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Tillerson Disputes Haley’s Story, Says She Was ‘Rarely Present’ at Meetings

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Tillerson Disputes Haley’s Story, Says She Was ‘Rarely Present’ at Meetings

2019-11-13 17:25:411 Oct 2018 01:53 AM EST

By Laura Tucker, Staff writer; Image: Rex Tillerson (Image source: Public domain)

Former Secretary of State Rex Tillerson and former Chief of Staff John F. Kelly are both disputing former U.N. ambassador Nikki Haley’s claim in her new book that the two of them operated against Donald Trump’s wishes and asked her to do the same to “save the country.” 

“Kelly and Tillerson confided in me that when they resisted the president, they weren’t being insubordinate, they were trying to save the country,” Haley wrote in “With All Due Respect.” “It was THEIR decisions, not the president’s, that were in the best interests of America, they said. The president didn’t know what he was doing.”

Kelly commented that if providing the president “with the best open, legal, and ethical staffing advice from across the [government] so he could make an informed decision is ‘working against Trump,’ then guilty as charged.” 

On Monday Tillerson added his voice as well in a statement to The Washington Post. “During my service to our country as the Secretary of State, at no time did I, nor to my direct knowledge did anyone else serving along with me, take any actions to undermine the president,” he insisted.

“My conversations with the president in the privacy of the Oval Office were always candid, frank, and my recommendations straightforward. Once the president made a decision, we at the State Department undertook our best efforts to implement that decision,” he continued. “Ambassador Haley was rarely a participant in my many meetings and is not in the position to know what I may or may not have said to the president. I continue to be proud of my service as our country’s 69th secretary of state.”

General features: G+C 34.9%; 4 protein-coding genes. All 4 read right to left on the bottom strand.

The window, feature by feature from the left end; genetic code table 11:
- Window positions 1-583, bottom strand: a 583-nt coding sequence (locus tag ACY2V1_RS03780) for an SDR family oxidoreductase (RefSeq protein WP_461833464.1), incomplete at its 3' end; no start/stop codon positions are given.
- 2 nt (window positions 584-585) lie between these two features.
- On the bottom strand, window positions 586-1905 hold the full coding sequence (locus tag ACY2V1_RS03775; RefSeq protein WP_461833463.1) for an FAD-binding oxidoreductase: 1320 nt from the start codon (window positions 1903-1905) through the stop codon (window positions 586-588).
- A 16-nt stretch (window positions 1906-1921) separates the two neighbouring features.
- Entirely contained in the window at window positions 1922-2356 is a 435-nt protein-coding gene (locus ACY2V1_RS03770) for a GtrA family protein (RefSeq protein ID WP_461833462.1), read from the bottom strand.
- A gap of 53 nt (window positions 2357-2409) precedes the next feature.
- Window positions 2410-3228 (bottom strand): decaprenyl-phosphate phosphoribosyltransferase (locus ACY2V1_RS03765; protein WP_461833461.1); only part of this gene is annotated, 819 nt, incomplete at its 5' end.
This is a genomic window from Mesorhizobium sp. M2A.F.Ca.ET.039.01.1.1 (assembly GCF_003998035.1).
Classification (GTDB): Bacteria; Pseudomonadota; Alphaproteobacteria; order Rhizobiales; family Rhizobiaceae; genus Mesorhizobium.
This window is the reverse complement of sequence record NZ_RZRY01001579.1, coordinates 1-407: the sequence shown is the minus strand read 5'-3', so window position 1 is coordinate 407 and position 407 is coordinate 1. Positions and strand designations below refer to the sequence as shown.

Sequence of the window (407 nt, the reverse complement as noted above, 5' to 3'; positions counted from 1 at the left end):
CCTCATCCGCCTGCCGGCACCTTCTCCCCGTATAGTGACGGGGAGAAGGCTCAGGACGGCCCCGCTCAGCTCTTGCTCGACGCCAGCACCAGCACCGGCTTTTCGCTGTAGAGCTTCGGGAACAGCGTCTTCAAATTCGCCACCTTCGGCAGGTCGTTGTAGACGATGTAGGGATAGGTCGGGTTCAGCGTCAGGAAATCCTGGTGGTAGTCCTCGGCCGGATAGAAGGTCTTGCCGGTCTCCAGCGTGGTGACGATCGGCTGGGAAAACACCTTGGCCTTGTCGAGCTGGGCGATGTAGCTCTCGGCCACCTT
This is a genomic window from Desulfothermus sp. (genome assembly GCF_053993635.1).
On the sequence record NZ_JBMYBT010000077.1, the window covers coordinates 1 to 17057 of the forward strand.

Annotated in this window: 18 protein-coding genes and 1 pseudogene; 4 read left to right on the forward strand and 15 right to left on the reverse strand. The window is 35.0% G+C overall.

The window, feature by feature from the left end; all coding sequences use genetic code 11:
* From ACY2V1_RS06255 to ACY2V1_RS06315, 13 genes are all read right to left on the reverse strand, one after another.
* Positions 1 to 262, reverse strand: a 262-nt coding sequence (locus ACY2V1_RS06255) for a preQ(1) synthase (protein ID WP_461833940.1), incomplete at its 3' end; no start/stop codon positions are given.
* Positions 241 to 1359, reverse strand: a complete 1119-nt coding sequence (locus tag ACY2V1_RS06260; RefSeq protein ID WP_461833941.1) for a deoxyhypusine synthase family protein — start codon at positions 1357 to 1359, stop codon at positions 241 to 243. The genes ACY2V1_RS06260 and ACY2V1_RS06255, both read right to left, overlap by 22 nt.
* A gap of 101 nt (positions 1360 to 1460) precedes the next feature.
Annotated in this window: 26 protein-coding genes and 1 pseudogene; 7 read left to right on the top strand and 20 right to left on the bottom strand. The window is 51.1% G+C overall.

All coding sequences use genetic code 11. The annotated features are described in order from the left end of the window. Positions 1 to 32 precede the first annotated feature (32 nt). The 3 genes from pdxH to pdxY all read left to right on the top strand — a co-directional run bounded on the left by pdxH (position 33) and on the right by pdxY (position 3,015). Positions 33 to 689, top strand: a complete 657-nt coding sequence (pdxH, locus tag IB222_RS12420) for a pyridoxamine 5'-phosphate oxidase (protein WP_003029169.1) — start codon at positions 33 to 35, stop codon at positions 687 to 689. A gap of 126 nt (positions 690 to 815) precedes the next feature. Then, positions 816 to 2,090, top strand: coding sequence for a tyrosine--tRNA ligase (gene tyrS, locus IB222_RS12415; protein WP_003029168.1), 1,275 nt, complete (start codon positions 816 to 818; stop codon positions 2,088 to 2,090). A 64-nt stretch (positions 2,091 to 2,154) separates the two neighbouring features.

Tillerson was secretary of state from February 1, 2017, through March 31, 2018, after being the CEO of ExxonMobil. He was fired by Trump and replaced by Mike Pompeo.

In Haley’s version of events, Tillerson and Kelly pressed for her to work with them after an Oval Office disagreement over U.N. funding for Palestinians. She charged that Tillerson told her people would die if they didn’t work against Trump. 

A senior White House official who was present at the time has said that Haley’s passage about the meeting in her book is “absolutely accurate,” adding, “It’s 100 percent accurate, and it fits a pattern” of aides trying to override Trump.

Haley described Tillerson in the book as “arrogant and condescending” and noted that he resented her access to the president. “It was no secret that Rex and I had our differences,” she wrote. “He gave off the unmistakable impression that he knew more than everyone else in the room — including the president.” She summarized that “dealing with Rex could be exhausting.” 

“I had been a chief executive, too,” the former ambassador wrote, comparing herself to Tillerson. “But from the beginning, Rex had different ideas about how the lines of authority and decision-making would be drawn.” She further described that “he was dismissive of my opinions, and he didn’t make any secret about  the fact that he believed his views carried more weight.”

“In [National Security Councel] meetings, President Trump frequently would ask for my view,” Haley continued, still pressing her importance in the administration upon readers. “He would listen to Defense Secretary James Mattis and Secretary Tillerson. And then he would ask me for my opinion. I would tell him directly and honestly. This seemed to annoy Rex, particularly when I disagreed with him, which I often did.” 

Haley left her position as U.N. ambassador at the end of last year. It has been the opinion of many since Haley first announced she was leaving the Trump administration, that she has her sights on a 2024 presidential run.

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